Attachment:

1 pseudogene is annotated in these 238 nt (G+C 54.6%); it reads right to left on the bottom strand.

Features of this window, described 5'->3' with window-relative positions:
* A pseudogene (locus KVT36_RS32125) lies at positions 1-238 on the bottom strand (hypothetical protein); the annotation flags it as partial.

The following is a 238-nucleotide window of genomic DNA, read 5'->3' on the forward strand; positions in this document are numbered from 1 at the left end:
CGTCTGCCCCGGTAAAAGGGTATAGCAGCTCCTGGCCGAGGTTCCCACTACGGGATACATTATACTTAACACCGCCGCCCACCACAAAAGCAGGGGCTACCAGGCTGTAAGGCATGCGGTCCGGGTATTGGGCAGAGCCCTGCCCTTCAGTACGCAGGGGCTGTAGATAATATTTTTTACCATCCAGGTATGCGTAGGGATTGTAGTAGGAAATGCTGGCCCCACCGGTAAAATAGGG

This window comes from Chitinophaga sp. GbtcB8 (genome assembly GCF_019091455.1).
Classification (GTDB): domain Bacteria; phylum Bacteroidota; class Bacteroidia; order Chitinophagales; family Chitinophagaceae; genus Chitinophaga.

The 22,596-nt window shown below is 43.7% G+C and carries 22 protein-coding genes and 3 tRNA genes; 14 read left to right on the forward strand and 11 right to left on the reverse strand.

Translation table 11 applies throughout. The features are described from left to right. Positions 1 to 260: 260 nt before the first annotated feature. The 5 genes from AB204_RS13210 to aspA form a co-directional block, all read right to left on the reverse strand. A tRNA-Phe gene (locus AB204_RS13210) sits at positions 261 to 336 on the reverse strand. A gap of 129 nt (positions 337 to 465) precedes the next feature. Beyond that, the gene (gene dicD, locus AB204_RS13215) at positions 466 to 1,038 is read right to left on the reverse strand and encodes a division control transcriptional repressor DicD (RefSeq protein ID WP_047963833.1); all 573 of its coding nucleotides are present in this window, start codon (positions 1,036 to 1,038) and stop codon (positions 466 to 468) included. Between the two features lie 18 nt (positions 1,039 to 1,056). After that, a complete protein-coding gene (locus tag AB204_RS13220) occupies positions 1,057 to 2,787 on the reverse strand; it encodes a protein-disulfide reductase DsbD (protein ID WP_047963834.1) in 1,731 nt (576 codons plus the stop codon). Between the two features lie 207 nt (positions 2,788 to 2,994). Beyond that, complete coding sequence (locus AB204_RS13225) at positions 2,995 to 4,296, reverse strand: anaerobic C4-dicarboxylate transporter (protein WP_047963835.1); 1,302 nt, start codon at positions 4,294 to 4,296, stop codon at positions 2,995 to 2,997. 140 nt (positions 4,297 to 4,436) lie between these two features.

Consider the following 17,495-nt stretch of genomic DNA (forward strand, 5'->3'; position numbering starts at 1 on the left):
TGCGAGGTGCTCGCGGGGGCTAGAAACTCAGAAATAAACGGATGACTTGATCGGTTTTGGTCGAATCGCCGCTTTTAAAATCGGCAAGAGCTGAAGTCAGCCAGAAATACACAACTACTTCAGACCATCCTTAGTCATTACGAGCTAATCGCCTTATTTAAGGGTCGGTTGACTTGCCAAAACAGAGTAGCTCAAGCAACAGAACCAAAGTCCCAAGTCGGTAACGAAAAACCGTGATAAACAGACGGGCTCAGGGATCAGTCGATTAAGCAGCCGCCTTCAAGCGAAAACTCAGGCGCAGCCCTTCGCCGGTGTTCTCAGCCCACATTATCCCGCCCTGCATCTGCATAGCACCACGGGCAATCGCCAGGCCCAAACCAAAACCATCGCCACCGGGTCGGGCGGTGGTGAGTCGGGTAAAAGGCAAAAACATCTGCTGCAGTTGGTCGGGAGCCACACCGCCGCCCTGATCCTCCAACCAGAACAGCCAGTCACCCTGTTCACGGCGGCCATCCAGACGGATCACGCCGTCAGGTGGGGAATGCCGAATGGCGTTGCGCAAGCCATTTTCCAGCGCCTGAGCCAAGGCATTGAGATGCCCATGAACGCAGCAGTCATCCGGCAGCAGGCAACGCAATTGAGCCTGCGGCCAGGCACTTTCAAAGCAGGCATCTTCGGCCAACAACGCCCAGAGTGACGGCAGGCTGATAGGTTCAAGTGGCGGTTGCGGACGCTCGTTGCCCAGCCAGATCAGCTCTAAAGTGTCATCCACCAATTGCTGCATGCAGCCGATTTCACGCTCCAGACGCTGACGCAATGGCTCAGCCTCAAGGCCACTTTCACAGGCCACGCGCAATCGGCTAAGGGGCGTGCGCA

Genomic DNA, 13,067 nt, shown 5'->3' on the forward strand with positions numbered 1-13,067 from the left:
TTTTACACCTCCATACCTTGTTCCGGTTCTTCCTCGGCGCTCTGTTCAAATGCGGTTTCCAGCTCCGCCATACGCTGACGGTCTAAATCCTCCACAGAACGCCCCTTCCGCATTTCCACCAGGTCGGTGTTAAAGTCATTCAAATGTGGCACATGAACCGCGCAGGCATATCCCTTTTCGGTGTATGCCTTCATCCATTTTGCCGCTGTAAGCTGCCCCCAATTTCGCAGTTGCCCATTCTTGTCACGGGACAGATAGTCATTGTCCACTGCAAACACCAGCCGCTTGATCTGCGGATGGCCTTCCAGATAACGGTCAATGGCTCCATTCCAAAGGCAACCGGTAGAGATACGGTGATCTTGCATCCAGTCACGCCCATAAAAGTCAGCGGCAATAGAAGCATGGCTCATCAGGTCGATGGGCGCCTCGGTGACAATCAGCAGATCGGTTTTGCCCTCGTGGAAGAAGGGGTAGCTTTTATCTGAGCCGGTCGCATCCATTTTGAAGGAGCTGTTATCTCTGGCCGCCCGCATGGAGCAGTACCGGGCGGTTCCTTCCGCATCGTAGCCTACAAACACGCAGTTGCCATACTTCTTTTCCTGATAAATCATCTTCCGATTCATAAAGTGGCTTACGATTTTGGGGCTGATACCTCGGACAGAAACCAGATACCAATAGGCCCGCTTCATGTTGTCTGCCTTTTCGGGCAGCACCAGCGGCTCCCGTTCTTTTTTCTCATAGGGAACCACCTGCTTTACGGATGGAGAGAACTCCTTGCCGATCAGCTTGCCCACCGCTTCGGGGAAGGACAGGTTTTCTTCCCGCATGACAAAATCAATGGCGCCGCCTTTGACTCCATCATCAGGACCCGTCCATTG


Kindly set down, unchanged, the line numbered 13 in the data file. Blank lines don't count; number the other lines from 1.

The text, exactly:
TTTTACACCTCCATACCTTGTTCCGGTTCTTCCTCGGCGCTCTGTTCAAATGCGGTTTCCAGCTCCGCCATACGCTGACGGTCTAAATCCTCCACAGAACGCCCCTTCCGCATTTCCACCAGGTCGGTGTTAAAGTCATTCAAATGTGGCACATGAACCGCGCAGGCATATCCCTTTTCGGTGTATGCCTTCATCCATTTTGCCGCTGTAAGCTGCCCCCAATTTCGCAGTTGCCCATTCTTGTCACGGGACAGATAGTCATTGTCCACTGCAAACACCAGCCGCTTGATCTGCGGATGGCCTTCCAGATAACGGTCAATGGCTCCATTCCAAAGGCAACCGGTAGAGATACGGTGATCTTGCATCCAGTCACGCCCATAAAAGTCAGCGGCAATAGAAGCATGGCTCATCAGGTCGATGGGCGCCTCGGTGACAATCAGCAGATCGGTTTTGCCCTCGTGGAAGAAGGGGTAGCTTTTATCTGAGCCGGTCGCATCCATTTTGAAGGAGCTGTTATCTCTGGCCGCCCGCATGGAGCAGTACCGGGCGGTTCCTTCCGCATCGTAGCCTACAAACACGCAGTTGCCATACTTCTTTTCCTGATAAATCATCTTCCGATTCATAAAGTGGCTTACGATTTTGGGGCTGATACCTCGGACAGAAACCAGATACCAATAGGCCCGCTTCATGTTGTCTGCCTTTTCGGGCAGCACCAGCGGCTCCCGTTCTTTTTTCTCATAGGGAACCACCTGCTTTACGGATGGAGAGAACTCCTTGCCGATCAGCTTGCCCACCGCTTCGGGGAAGGACAGGTTTTCTTCCCGCATGACAAAATCAATGGCGCCGCCTTTGACTCCATCATCAGGACCCGTCCATTG